Laurier’s Indigenous Student Centres in Waterloo (located at 187 Albert Street) and Brantford (located at 111 Darling Street) provide a space for Indigenous and non-Indigenous students to study and socialize.
The student centres also boast vibrant community medicinal and vegetable gardens with native plant species. In Brantford, the garden provides a unique type of experiential learning as students, staff and faculty have been invited to attend garden care and knowledge-sharing sessions.
The Indigenous Student Centres also offer a wide range of services, including academic advising, financial aid information, access to a resource library and research support, and cultural events programming, such as Indigenous craft workshops and the visiting elder program.
“We’ve developed our own initiatives and have worked with partners within Laurier — such as the Writing Centre — to provide fully integrated student support,” says Becker. “Doing this has led to a reputation in the province and beyond for the work we’ve done in supporting our Indigenous learners.”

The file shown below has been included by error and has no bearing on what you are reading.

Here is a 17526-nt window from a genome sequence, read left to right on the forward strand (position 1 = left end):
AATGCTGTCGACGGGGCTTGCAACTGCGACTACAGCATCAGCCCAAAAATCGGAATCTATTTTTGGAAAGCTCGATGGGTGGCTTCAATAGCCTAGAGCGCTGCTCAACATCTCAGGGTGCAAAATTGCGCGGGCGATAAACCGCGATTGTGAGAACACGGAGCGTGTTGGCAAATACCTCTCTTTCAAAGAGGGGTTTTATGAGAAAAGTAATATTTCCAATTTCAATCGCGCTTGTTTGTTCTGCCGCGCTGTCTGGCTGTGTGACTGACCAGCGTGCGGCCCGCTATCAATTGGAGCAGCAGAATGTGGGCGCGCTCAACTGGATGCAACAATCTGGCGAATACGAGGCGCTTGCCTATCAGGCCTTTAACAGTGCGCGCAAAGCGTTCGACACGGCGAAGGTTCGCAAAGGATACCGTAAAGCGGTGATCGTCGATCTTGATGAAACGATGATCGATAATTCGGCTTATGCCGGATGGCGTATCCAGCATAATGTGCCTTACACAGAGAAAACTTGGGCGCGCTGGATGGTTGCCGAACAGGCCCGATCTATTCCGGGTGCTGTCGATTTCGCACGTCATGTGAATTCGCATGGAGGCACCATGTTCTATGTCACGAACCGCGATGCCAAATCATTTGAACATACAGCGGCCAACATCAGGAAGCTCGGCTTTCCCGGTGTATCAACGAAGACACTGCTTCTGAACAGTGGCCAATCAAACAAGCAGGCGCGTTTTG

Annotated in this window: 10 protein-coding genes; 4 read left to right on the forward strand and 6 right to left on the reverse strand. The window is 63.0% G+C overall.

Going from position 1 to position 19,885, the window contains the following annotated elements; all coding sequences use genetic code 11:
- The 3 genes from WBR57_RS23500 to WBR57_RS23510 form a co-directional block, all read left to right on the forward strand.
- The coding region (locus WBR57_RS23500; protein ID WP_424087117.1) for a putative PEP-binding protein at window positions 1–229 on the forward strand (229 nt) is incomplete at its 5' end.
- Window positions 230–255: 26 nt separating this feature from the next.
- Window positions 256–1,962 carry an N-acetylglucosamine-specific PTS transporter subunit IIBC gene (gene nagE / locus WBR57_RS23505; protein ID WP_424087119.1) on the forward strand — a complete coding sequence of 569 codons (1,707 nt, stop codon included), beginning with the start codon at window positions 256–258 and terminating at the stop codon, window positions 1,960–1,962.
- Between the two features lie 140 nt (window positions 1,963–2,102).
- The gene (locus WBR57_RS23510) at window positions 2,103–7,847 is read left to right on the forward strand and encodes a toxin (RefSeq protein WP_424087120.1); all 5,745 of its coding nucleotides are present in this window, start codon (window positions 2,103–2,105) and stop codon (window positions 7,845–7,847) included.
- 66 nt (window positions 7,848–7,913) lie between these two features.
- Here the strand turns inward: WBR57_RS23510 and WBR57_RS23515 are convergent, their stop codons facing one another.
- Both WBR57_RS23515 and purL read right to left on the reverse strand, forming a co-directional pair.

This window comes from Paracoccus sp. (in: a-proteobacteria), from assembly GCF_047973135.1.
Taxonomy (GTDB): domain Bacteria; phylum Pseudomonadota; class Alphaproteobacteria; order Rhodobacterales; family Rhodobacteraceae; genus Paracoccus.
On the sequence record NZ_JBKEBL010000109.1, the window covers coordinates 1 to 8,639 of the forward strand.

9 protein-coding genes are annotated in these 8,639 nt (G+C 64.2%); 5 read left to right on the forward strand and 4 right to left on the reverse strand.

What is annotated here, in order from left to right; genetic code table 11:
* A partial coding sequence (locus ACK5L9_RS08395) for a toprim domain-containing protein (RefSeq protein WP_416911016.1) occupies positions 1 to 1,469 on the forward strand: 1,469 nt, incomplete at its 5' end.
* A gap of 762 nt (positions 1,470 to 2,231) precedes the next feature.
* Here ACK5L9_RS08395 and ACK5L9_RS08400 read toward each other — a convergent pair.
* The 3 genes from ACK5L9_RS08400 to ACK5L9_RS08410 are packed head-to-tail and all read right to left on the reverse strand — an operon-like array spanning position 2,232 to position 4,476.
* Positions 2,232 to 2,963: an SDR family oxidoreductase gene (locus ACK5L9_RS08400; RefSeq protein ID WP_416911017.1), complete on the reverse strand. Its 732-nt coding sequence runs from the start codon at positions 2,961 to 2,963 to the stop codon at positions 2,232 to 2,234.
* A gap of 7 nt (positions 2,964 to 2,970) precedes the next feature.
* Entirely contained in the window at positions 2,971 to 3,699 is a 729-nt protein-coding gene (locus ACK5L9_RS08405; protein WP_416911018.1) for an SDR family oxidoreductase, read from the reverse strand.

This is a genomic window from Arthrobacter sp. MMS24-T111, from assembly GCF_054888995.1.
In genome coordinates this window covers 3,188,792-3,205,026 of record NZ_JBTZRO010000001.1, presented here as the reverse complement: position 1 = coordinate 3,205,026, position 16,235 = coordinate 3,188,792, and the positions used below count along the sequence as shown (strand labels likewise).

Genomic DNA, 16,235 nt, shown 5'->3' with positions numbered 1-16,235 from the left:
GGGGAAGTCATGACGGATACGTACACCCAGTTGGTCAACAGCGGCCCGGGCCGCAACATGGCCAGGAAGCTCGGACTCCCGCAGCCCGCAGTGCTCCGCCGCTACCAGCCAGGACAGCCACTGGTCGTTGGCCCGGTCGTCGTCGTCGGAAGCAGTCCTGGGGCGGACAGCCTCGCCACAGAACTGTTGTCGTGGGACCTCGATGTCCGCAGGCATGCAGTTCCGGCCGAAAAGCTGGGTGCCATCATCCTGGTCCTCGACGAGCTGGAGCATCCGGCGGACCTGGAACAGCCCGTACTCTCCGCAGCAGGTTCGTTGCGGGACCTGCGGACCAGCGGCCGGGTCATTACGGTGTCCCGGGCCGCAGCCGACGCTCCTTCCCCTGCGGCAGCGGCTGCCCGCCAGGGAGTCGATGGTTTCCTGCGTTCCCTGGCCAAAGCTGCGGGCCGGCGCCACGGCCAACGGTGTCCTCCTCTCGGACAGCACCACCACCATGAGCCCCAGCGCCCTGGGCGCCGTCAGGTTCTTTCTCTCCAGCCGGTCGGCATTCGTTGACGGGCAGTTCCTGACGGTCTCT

Of late, Becker has been looking at ways to develop Indigenous cultural awareness training for staff and faculty in collaboration with Laurier’s Human Resources Department, while also looking at how to increase the number of Indigenous faculty members at Laurier and Indigenous representation in the university’s governance structure.
“Racism and ignorance about Indigenous people is deep in Canadian culture —many people really don’t know who we are or what we’re on about, so part of our job is to provide that education,” says Becker. “We’re making headway, but there’s more work to be done.”
* Laurier’s Aboriginal Field of Study is in the process of officially changing its name to the Indigenous Field of Study, pending Senate approval.